Snap: A Haskell Web Framework: Haskell Style Guide

Snap Framework Haskell Style Guide

(Adapted from Johan Tibell’s style guide.)

This document describes coding and comment style for the Snap projects. Currently we’re more interested in building a working web framework than strictly enforcing this style guide; think of these as “aspirational” guidelines. When something isn’t covered by this guide you should stay consistent with the style used in our existing code.

1. Formatting

Line Length

Maximum line length is 78 characters.

Indentation

Tabs are illegal. Use spaces for indenting. Indent your code blocks with 4 spaces. Indent the where keyword two spaces to set it apart from the rest of the code and indent the definitions in a where clause 2 spaces. Usually we indent guards two spaces. Some examples:

-- | Reads the user's name and prints a greeting to stdout.
sayHello :: IO ()
sayHello = do
    name <- getLine
    putStrLn $ greeting name
  where
    greeting name = "Hello, " ++ name ++ "!"

-- | 'filter', applied to a predicate and a list, returns the list of
-- those elements that satisfy the predicate; i.e.,
--
-- > filter p xs = [ x | x <- xs, p x]
filter :: (a -> Bool) -> [a] -> [a]
filter _ []     = []
filter p (x:xs)
  | p x       = x : filter p xs
  | otherwise = filter p xs

Blank Lines

Two blank lines between top-level definitions, and a line of “-” characters to delineate top-level definitions from each other. No blank lines between type signatures and function definitions. Add one blank line between functions in a type class instance declaration if the functions bodies are large. Use your judgment.

Whitespace

Surround binary operators with a single space on either side. Use your better judgment for the insertion of spaces around arithmetic operators but always be consistent about whitespace on either side of a binary operator. Don’t insert a space after a lambda.

Data Declarations

Vertically align the constructors in a data type definition. Example:

data Tree a = Branch a (Tree a) (Tree a)
            | Leaf

For long type names the following formatting is also acceptable:

data HttpException
    = InvalidStatusCode Int
    | MissingContentHeader

Format records as follows:

data Person = Person
    { firstName :: String  -- ^ First name
    , lastName  :: String  -- ^ Last name
    , age       :: Int     -- ^ Age
    } deriving (Eq, Show)

Pragmas

Put pragmas immediately following the function they apply to. Example:

id :: a -> a
id x = x
{-# INLINE id #-}

In the case of data type definitions you must put the pragma before the type it applies to. Example:

data Array e = Array
    {-# UNPACK #-} !Int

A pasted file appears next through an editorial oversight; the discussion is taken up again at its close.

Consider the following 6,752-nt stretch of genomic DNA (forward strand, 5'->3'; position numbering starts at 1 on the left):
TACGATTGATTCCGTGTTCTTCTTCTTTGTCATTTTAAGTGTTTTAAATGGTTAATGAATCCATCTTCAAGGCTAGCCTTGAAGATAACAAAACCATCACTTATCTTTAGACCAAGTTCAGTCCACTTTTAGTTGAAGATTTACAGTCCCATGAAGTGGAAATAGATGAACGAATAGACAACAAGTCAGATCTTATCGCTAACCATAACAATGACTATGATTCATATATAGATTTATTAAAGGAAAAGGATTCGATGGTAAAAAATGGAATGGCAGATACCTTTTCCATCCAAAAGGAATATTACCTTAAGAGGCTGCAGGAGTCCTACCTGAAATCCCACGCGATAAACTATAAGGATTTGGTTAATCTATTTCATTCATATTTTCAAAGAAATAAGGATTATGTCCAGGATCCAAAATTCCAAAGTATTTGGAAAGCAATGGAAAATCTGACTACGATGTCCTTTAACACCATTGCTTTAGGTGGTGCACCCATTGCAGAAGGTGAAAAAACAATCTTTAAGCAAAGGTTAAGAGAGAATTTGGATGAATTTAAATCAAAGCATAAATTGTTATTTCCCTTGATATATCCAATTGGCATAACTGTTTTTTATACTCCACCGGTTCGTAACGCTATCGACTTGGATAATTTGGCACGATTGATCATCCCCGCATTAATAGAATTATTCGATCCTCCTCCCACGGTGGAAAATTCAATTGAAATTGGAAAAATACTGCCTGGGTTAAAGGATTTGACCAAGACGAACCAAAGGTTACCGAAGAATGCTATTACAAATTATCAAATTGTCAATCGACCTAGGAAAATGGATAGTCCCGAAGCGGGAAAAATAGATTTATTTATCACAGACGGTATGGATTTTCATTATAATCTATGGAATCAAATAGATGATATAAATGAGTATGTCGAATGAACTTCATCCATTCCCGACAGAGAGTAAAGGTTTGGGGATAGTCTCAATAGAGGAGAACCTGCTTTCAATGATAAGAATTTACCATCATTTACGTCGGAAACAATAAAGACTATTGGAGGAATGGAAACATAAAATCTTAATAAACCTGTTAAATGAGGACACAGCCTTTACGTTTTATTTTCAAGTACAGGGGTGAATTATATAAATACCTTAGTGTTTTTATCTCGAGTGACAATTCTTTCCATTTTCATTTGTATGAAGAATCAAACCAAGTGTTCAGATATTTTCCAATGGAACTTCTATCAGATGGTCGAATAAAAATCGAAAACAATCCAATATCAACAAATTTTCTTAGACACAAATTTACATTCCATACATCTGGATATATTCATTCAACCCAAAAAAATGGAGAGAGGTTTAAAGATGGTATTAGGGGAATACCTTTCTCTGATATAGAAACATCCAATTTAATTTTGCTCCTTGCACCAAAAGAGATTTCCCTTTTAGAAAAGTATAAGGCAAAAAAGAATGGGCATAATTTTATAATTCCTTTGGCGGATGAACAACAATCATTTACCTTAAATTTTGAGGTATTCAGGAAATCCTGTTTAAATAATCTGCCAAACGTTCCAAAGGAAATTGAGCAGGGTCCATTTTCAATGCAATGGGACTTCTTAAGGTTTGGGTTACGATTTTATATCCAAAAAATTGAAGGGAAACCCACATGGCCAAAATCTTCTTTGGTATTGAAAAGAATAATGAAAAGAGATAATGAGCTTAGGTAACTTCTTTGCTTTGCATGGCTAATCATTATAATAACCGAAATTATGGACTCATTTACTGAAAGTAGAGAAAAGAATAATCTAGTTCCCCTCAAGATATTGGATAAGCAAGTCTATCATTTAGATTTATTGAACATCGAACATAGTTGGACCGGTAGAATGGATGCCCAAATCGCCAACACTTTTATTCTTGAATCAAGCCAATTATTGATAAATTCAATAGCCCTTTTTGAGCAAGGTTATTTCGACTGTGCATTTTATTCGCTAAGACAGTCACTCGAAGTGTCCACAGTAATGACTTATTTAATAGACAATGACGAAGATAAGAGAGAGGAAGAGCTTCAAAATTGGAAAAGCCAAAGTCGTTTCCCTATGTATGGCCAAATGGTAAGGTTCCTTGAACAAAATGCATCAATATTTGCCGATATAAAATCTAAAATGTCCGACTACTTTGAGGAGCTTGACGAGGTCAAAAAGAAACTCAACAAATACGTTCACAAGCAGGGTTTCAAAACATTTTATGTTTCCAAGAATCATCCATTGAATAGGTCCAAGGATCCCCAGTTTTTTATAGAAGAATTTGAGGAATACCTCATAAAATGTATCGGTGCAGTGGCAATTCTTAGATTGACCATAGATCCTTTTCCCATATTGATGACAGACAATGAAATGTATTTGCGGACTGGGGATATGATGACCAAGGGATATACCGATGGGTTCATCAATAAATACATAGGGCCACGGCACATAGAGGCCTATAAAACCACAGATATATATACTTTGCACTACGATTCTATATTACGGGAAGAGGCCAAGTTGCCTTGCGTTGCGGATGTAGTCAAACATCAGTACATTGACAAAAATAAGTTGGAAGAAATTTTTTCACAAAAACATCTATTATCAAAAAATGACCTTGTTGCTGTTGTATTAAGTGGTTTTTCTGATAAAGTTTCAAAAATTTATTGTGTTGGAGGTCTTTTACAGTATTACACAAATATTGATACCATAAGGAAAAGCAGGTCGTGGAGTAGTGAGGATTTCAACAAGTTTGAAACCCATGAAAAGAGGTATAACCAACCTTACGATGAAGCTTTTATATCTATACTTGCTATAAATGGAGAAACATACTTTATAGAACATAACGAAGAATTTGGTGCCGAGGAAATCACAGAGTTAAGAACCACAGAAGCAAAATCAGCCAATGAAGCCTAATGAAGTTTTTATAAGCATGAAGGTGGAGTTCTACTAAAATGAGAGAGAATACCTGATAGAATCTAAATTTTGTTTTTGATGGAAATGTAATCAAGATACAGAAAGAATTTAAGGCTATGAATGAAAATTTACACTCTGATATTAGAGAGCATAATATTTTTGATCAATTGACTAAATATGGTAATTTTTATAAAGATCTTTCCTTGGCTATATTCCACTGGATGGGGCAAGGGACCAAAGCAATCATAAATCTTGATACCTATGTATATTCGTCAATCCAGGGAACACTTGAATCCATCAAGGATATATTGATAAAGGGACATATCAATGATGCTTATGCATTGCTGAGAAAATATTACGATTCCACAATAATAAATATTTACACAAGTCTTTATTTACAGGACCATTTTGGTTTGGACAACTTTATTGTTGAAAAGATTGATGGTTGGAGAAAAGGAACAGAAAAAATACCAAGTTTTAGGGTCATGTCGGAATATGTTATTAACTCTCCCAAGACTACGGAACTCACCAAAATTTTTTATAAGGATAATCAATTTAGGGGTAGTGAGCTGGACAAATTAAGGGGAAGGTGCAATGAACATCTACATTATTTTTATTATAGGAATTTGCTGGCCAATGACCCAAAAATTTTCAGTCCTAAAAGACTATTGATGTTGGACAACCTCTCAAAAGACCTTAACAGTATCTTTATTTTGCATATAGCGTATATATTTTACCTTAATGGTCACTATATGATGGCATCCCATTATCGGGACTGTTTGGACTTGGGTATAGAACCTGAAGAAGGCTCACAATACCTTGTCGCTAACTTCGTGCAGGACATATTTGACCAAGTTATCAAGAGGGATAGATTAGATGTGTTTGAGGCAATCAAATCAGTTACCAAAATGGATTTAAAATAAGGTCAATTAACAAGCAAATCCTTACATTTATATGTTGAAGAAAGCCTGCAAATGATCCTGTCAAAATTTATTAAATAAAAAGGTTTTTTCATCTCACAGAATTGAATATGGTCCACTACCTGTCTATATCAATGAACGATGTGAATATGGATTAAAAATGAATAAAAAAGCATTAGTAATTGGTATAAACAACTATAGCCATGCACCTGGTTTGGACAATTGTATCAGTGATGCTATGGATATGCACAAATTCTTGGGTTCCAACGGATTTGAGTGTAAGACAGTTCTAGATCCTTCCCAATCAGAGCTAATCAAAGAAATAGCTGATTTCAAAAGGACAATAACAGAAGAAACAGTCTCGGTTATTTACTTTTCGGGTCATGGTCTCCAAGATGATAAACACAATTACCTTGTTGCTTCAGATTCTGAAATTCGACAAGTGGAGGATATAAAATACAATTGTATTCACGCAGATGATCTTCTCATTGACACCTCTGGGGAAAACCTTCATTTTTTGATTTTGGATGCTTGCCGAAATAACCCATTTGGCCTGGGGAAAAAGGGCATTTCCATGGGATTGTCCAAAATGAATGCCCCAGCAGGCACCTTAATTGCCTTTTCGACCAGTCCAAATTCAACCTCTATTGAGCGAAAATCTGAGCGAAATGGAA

!ByteArray

Hanging Lambdas

You may or may not indent the code following a “hanging” lambda. Use your judgment. Some examples:

bar :: IO ()
bar = forM_ [1, 2, 3] $ \n -> do
          putStrLn "Here comes a number!"
          print n

foo :: IO ()
foo = alloca 10 $ \a ->
      alloca 20 $ \b ->
      cFunction a b

Export Lists

Format export lists as follows:

module Data.Set
    (
      -- * The @Set@ type
      Set
    , empty
    , singleton

      -- * Querying
    , member
    ) where

2. Imports

Imports should be grouped in the following order:

  1. standard library imports
  2. related third party imports
  3. local application/library specific imports

Put a blank line between each group of imports. The imports in each group should be sorted alphabetically, by module name.

Always use explicit import lists or qualified imports for standard and third party libraries. This makes the code more robust against changes in these libraries. Exception: The Prelude.

3. Comments

Line Length

Maximum line length is 78 characters. This increases readability as the eye has to travel back to the start of the next line.

Punctuation

Write proper sentences; start with a capital letter and use proper punctuation.

Top-Level Definitions

Comment every top level function (particularly exported functions), and provide a type signature; use Haddock syntax in the comments. Comment every exported data type. Some examples:

-- | Send a message on a socket.  The socket must be in a connected
-- state.  Returns the number of bytes sent.  Applications are
-- responsible for ensuring that all data has been sent.
send :: Socket      -- ^ Connected socket
     -> ByteString  -- ^ Data to send
     -> IO Int      -- ^ Bytes sent

-- | Bla bla bla.
data Person = Person
    { age  :: Int     -- ^ Age
    , name :: String  -- ^ First name
    }

For functions the documentation should give enough information to apply the function without looking at the function’s definition.

End-of-Line Comments

Separate end-of-line comments from the code using 2 spaces. Align comments for data type definitions. Some examples:

data Parser = Parser
    Int         -- Current position
    ByteString  -- Remaining input

foo :: Int -> Int
foo n = salt * 32 + 9
  where
    salt = 453645243  -- Magic hash salt.

4. Naming

Use mixed-case when naming functions and camel-case when naming data types.

For readability reasons, don’t capitalize all letters when using an abbreviation. For example, write HttpServer instead of HTTPServer. Exception: Two letter abbreviations, e.g. IO.

5. Misc

Warnings

Code should be compilable with -Wall -Werror -Wno-warn-unused-binds. There should be no warnings.